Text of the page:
‘Jobs for boys’ as police body pays ex-chiefs £1,100 a day

THE country’s most influential policing body has paid hundreds of thousands of pounds to consultants without applying the spending controls it tells forces up and down the country to abide by, the Yorkshire Post can reveal.

Despite the severe cuts being implemented across the police service, the Association of Chief Police Officers (ACPO) has handed out the contracts – often to former senior police officers – at pay rates as high as £1,100 a day without being able to detail why they were not openly advertised or who set the pay levels.

In contrast, ACPO has sent out a binding procurement strategy for the country’s 43 police forces including the key principle of forces “securing further supplier competition and price leverage”.

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The revelations prompted strong criticism from Yorkshire Parliamentarians last night. Skipton and Ripon Tory MP Julian Smith said the appointments created the impression of a “gold-plated jobs for the boys club” and he would raise the issue with the Home Secretary.

Baroness Harris, former Lib Dem police spokeswoman in the House of Lords and a former chairman of North Yorkshire Police Authority, said the situation smacked of ACPO indulging in an unacceptable “old pals’ act”.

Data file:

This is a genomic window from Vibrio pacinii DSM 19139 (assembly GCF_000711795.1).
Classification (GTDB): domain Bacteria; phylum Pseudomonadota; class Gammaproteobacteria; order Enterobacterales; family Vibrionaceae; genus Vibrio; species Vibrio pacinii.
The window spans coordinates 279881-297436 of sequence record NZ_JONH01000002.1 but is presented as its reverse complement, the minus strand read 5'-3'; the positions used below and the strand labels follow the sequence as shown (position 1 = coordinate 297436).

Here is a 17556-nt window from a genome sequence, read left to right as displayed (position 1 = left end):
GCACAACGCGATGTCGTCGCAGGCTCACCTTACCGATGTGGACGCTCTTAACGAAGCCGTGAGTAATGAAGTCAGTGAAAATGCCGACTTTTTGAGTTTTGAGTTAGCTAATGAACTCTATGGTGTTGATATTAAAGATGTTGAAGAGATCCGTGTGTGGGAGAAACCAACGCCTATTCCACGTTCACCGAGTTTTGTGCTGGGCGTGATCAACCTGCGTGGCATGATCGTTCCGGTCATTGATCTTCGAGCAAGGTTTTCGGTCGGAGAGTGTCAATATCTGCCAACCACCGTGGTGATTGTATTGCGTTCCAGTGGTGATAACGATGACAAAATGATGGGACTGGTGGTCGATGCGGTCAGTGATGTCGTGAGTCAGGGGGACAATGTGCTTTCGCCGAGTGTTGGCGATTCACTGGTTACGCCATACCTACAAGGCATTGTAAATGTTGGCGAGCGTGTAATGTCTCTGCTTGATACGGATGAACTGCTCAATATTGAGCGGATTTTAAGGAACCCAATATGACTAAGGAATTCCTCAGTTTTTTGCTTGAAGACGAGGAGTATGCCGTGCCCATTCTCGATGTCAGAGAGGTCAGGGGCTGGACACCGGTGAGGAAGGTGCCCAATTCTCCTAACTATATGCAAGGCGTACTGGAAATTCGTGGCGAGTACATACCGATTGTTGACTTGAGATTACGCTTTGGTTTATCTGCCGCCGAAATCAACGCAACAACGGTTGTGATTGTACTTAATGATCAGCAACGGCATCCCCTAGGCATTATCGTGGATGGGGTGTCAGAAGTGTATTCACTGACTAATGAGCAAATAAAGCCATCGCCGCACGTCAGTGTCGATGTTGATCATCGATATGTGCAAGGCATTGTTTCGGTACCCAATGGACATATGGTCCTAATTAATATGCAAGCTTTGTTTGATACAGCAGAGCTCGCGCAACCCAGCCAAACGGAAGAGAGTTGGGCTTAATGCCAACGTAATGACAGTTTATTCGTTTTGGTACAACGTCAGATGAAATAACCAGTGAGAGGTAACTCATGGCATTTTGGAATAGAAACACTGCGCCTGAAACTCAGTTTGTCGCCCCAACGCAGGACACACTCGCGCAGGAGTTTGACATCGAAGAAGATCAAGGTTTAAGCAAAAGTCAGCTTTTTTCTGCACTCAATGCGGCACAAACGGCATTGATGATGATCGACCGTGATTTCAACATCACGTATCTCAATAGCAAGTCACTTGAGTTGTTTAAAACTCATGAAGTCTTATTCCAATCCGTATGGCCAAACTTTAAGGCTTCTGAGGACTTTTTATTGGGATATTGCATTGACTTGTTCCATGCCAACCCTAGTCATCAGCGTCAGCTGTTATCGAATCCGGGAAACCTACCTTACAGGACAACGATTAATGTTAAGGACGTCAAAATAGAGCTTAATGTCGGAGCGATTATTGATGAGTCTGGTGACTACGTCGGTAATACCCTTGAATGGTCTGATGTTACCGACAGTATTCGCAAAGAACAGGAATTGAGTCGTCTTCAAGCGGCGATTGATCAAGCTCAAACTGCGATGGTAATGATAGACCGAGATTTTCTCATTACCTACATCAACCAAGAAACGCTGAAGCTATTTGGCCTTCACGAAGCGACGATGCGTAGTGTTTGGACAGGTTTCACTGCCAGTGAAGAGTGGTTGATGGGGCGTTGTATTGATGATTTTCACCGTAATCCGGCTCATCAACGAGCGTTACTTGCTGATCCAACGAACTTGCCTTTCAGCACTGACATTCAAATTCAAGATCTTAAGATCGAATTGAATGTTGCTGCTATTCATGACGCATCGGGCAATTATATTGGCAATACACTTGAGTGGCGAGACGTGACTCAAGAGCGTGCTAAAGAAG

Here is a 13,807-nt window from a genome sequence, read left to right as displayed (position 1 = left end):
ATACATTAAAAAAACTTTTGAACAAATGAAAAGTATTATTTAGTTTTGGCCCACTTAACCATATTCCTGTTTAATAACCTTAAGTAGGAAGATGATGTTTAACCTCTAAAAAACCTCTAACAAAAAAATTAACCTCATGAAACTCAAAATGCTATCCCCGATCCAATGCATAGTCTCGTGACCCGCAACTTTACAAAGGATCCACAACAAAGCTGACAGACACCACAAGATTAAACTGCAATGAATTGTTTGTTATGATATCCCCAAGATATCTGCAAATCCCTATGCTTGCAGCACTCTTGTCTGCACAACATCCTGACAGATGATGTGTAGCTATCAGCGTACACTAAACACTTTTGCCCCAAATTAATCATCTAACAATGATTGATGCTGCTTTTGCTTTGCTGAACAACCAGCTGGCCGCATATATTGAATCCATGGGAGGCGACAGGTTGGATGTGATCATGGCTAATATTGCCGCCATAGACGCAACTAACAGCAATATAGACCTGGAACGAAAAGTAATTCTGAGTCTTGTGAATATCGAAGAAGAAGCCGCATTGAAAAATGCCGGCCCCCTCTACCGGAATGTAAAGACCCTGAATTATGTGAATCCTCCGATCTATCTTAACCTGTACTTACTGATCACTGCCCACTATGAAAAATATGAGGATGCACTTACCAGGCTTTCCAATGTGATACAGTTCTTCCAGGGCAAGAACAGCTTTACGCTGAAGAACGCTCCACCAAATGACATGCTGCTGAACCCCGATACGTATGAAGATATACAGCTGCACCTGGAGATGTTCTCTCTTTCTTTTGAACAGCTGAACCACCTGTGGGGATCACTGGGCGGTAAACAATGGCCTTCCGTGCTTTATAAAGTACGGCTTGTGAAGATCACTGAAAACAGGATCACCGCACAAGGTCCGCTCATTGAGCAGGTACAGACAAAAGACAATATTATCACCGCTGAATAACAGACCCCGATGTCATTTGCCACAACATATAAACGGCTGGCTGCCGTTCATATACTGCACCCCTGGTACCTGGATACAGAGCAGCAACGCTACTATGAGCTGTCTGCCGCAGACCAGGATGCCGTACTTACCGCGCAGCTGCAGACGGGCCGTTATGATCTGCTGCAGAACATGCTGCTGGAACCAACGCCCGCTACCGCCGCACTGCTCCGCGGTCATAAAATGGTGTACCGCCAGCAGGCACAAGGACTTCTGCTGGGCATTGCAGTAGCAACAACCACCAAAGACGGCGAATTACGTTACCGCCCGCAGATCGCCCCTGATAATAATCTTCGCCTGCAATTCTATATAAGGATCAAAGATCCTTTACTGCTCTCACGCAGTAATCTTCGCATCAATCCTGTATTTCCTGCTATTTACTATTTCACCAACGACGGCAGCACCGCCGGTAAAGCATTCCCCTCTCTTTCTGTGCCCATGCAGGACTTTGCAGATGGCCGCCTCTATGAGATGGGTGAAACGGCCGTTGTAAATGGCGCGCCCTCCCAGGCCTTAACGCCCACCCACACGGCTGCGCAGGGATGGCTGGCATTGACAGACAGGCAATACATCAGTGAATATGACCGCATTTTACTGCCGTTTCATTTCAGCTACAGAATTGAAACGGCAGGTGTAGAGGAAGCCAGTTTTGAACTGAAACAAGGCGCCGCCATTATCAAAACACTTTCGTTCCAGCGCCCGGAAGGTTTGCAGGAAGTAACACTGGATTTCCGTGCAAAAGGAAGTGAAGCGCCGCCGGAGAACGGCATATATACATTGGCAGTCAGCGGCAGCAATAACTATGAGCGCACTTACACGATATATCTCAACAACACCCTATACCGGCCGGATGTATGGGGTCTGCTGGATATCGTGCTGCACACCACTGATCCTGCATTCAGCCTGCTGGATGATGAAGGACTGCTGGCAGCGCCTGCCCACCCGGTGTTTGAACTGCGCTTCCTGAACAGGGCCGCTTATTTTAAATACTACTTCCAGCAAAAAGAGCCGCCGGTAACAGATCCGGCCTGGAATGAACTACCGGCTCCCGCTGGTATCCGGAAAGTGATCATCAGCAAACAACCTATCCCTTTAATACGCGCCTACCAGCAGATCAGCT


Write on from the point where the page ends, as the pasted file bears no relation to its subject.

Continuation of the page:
ACPO said it would be reviewing its procedures and police cuts had “sharply reduced” its use of consultants.

The payments – which totalled £205,982 in one case – were nearly all made to private companies set up by the consultants, raising a fresh question mark against the use of such payment mechanisms amid concerns they maybe used to avoid income tax.

However, the Government, which, along with police authorities, provides most of ACPO’s funding, admits it had no knowledge of the consultant contracts. Despite the funding and ACPO’s high-profile public role, the Home Office was unaware of the payments because ACPO is actually constituted as a private company.

Instead, they have been obtained through freedom of information requests made by the Yorkshire Post in the wake of ACPO joining the list of public bodies covered by the Freedom of Information (FOI) Act.

The payments include £194,517 paid for the services of former Essex Chief Constable David Stevens, initially at a rate of £900 a day and subsequently £1,100 a day. The payments were made to his consultancy company, Devana Services.

Former Detective Superintendent Brian Shelby was paid £205,982 through his company, Pyrope Solutions, while former Cumbria Assistant Chief Constable Graham Sunderland received £182,223 through his company, Epic (GS).

In total, more than £800,000 was paid to 10 consultants, largely over the last three years, from ACPO’s central office. The total does not, however, include other consultants contracted by what ACPO terms as separate “business areas”. ACPO said it was unable to locate costs relating to all consultants within the timescale allowed under the FOI Act.

As a private company, ACPO is not subject to public sector contract rules which usually insist on competition to ensure fairness and best value.